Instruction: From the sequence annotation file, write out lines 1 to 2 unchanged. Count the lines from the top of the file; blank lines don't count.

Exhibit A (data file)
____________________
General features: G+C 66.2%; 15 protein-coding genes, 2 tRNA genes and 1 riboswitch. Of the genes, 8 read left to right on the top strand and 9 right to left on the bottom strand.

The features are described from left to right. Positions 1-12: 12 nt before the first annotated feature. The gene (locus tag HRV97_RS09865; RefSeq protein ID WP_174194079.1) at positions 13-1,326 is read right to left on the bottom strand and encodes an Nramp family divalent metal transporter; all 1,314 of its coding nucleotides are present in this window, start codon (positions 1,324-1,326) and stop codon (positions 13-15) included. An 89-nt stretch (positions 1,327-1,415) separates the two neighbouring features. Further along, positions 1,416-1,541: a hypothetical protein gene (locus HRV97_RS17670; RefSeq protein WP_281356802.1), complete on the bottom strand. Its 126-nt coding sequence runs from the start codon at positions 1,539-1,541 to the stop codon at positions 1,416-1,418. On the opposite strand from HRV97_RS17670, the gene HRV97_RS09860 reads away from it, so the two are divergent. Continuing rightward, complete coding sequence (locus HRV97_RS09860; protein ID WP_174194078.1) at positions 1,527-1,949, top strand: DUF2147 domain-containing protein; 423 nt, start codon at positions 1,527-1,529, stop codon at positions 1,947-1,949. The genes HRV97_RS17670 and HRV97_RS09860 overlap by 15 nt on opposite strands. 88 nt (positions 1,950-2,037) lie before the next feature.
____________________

General features: G+C 66.2%; 15 protein-coding genes, 2 tRNA genes and 1 riboswitch. Of the genes, 8 read left to right on the top strand and 9 right to left on the bottom strand.

The features are described from left to right. Positions 1-12: 12 nt before the first annotated feature. The gene (locus tag HRV97_RS09865; RefSeq protein ID WP_174194079.1) at positions 13-1,326 is read right to left on the bottom strand and encodes an Nramp family divalent metal transporter; all 1,314 of its coding nucleotides are present in this window, start codon (positions 1,324-1,326) and stop codon (positions 13-15) included. An 89-nt stretch (positions 1,327-1,415) separates the two neighbouring features. Further along, positions 1,416-1,541: a hypothetical protein gene (locus HRV97_RS17670; RefSeq protein WP_281356802.1), complete on the bottom strand. Its 126-nt coding sequence runs from the start codon at positions 1,539-1,541 to the stop codon at positions 1,416-1,418. On the opposite strand from HRV97_RS17670, the gene HRV97_RS09860 reads away from it, so the two are divergent. Continuing rightward, complete coding sequence (locus HRV97_RS09860; protein ID WP_174194078.1) at positions 1,527-1,949, top strand: DUF2147 domain-containing protein; 423 nt, start codon at positions 1,527-1,529, stop codon at positions 1,947-1,949. The genes HRV97_RS17670 and HRV97_RS09860 overlap by 15 nt on opposite strands. 88 nt (positions 1,950-2,037) lie before the next feature.